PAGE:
Groups seek to defend Colorado oil, gas rules in court | AspenTimes.com
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Groups seek to defend Colorado oil, gas rules in court

Judith Kohler
The Associated Press
Aspen, CO Colorado

DENVER ” Several conservation groups are asking to intervene on the state’s behalf in a lawsuit challenging Colorado’s new oil and gas regulations.

Seven groups filed a motion Wednesday in Denver District Court saying overturning the new rules would endanger the state’s air and water quality, hunting and fishing and the economy.

The Colorado Oil and Gas Association, a trade group, filed a lawsuit seeking to throw out the rules. The rules require regulators to give more consideration to the environment, wildlife and public health and safety when approving oil and gas development.



The industry group referred questions about the motion by environmentalists to its attorneys, who didn’t immediately respond to an inquiry from The Associated Press.

The rules took effect in most places in April after more than 18 months of meetings and deliberations by regulators, oil and gas officials, environmentalists, landowners and others.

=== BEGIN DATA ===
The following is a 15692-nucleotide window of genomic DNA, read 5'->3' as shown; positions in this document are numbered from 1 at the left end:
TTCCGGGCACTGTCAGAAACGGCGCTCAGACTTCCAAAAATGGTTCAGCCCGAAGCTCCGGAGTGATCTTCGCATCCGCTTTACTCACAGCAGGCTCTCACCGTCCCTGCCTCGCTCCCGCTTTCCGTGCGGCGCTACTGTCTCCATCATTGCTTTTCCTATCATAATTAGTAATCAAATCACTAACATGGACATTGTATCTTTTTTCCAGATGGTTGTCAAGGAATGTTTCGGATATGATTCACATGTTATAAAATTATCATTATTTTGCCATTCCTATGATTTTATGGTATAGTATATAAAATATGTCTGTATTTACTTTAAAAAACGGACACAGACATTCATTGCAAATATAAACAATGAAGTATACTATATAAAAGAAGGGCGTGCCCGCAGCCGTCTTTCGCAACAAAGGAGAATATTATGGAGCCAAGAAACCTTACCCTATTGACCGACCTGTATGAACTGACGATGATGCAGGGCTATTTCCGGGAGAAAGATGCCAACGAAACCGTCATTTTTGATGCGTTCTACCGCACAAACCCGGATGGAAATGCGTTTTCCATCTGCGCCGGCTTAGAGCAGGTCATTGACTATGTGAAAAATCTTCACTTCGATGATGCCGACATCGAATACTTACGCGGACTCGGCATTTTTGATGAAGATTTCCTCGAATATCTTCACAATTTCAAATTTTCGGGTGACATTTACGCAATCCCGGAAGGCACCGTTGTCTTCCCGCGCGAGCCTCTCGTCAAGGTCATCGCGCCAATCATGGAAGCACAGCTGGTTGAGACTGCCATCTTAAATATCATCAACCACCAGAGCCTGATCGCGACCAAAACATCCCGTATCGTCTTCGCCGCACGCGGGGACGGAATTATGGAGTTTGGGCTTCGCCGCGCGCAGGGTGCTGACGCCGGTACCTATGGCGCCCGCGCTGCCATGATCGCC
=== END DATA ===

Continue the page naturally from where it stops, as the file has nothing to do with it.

The dozens of new or modified provisions were proposed in the midst of Colorado’s natural gas boom. They include protections for wildlife and waterways and give landowners more input into decisions.

State and federal officials are negotiating enforcement of the rules on federal land.

Industry officials have blamed the rules for dampening companies’ interest in Colorado, pointing to drops in the number of natural gas rigs drilling in the state. The lawsuit by COGA calls the new rules “the most costly and burdensome rules governing oil and gas exploration, production and development of any state in the nation.”

The trade group also contends that state regulators didn’t fully consider the effects or costs.

Those who support the changes say they were overdue because of the record drilling in Colorado the past few years. They argue the drop in drilling and production is due to low natural gas prices, the recession and tight credit, not the regulations.

Attorney Michael Freeman of Earthjustice, which is representing the environmental groups, said the new rules strike a balance between development and such concerns as the environment and public health.

“The industry had ample opportunity to participate in development of the rules,” Freeman said. “They filed thousands of pages of testimony and exhibits on the costs and benefits of the rules as well as a whole range of other issues.”

A judge will decide whether the environmental groups can intervene in the lawsuit.

The groups are the Colorado Environmental Coalition, Western Colorado Congress, San Juan Citizens Alliance, National Wildlife Federation, Colorado Wildlife Federation, the Oil and Gas Accountability Project and The Wilderness Society.